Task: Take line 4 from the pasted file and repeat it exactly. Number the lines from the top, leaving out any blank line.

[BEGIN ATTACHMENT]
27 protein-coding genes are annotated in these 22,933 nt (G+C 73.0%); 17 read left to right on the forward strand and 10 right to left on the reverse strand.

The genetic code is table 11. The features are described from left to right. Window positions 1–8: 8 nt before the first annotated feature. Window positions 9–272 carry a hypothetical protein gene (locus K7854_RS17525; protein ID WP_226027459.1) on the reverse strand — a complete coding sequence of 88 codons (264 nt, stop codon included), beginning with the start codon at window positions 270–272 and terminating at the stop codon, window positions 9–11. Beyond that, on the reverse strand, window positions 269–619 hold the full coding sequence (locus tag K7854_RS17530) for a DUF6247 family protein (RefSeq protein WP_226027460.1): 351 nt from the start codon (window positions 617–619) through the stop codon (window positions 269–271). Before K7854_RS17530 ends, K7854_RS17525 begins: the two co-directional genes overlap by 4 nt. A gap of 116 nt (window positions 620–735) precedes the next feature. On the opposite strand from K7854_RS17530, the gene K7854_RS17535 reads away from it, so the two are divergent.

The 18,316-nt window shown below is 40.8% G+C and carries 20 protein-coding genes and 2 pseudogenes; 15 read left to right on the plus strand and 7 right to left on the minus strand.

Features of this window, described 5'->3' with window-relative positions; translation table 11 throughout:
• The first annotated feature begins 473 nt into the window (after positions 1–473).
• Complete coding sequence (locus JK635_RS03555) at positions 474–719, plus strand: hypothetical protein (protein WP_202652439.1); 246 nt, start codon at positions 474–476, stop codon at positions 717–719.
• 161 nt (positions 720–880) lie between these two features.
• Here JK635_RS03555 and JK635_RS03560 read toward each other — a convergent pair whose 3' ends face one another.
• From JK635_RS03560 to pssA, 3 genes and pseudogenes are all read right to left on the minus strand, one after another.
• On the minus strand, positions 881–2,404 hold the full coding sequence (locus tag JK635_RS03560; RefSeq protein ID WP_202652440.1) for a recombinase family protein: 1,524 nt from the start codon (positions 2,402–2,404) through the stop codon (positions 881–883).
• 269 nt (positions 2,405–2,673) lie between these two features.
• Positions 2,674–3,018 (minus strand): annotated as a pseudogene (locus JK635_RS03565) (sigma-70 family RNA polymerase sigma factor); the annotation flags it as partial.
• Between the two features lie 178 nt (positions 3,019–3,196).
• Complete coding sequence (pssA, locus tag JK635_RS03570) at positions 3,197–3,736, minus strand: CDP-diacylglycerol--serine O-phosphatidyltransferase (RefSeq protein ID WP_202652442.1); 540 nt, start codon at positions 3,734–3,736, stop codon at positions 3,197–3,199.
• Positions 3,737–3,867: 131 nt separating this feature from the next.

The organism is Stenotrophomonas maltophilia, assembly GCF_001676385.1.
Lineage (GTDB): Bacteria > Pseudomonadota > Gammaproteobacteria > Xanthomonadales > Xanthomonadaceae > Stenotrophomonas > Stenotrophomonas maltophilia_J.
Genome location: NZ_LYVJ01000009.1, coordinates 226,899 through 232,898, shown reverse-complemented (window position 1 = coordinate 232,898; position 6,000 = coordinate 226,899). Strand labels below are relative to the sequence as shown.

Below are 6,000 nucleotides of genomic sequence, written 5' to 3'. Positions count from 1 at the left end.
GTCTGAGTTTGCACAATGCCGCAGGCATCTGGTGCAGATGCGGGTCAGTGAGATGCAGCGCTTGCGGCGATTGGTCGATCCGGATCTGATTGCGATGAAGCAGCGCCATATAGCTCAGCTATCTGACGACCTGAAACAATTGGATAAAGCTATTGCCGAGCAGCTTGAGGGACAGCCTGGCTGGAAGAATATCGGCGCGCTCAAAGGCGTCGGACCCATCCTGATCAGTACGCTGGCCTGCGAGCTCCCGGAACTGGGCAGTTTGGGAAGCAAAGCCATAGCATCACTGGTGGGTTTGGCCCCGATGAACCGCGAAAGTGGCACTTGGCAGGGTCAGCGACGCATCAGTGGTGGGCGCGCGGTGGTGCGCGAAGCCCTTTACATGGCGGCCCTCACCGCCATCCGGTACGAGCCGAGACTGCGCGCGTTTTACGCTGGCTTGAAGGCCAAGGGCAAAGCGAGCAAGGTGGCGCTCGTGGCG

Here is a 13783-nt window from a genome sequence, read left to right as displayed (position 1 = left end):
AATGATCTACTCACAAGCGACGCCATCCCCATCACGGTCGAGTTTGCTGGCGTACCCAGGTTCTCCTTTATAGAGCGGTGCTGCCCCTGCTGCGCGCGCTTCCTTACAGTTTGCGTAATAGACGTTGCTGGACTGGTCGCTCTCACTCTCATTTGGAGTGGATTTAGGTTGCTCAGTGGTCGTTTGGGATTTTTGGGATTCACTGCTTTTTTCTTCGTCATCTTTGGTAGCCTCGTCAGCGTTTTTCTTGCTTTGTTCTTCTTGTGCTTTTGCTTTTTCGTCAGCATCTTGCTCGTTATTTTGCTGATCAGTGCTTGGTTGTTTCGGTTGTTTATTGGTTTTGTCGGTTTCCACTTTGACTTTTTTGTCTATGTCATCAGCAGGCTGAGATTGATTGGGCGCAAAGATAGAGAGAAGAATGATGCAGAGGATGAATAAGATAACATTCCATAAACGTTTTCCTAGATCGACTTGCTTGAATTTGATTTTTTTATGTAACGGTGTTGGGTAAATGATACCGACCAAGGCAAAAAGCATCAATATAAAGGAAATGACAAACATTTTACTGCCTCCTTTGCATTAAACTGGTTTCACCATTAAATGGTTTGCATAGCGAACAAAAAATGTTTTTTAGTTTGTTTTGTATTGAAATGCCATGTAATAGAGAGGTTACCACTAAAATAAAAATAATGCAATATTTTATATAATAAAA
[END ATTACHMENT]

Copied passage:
Features of this window, described 5'->3' with window-relative positions; translation table 11 throughout: